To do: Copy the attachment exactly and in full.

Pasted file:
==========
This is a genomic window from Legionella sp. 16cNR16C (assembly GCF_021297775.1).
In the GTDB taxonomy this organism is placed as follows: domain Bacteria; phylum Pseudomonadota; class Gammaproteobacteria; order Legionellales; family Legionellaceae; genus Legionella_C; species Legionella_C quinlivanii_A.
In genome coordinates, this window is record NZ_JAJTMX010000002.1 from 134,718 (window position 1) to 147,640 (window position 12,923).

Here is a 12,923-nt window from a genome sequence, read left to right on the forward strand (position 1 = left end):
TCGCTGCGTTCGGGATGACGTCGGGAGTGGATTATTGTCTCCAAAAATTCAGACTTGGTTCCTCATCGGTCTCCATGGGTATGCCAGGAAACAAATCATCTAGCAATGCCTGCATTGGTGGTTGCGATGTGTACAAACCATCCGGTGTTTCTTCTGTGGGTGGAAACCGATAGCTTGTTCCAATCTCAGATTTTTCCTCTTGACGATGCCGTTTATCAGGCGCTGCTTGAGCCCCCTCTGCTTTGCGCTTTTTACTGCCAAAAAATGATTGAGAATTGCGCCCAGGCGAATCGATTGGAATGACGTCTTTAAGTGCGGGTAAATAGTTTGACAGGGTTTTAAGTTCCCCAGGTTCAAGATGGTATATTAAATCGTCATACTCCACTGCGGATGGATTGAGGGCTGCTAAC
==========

This is a genomic window from Legionella sp. 16cNR16C (assembly GCF_021297775.1).
In the GTDB taxonomy this organism is placed as follows: domain Bacteria; phylum Pseudomonadota; class Gammaproteobacteria; order Legionellales; family Legionellaceae; genus Legionella_C; species Legionella_C quinlivanii_A.
In genome coordinates, this window is record NZ_JAJTMX010000002.1 from 134,718 (window position 1) to 147,640 (window position 12,923).

Here is a 12,923-nt window from a genome sequence, read left to right on the forward strand (position 1 = left end):
TCGCTGCGTTCGGGATGACGTCGGGAGTGGATTATTGTCTCCAAAAATTCAGACTTGGTTCCTCATCGGTCTCCATGGGTATGCCAGGAAACAAATCATCTAGCAATGCCTGCATTGGTGGTTGCGATGTGTACAAACCATCCGGTGTTTCTTCTGTGGGTGGAAACCGATAGCTTGTTCCAATCTCAGATTTTTCCTCTTGACGATGCCGTTTATCAGGCGCTGCTTGAGCCCCCTCTGCTTTGCGCTTTTTACTGCCAAAAAATGATTGAGAATTGCGCCCAGGCGAATCGATTGGAATGACGTCTTTAAGTGCGGGTAAATAGTTTGACAGGGTTTTAAGTTCCCCAGGTTCAAGATGGTATATTAAATCGTCATACTCCACTGCGGATGGATTGAGGGCTGCTAAC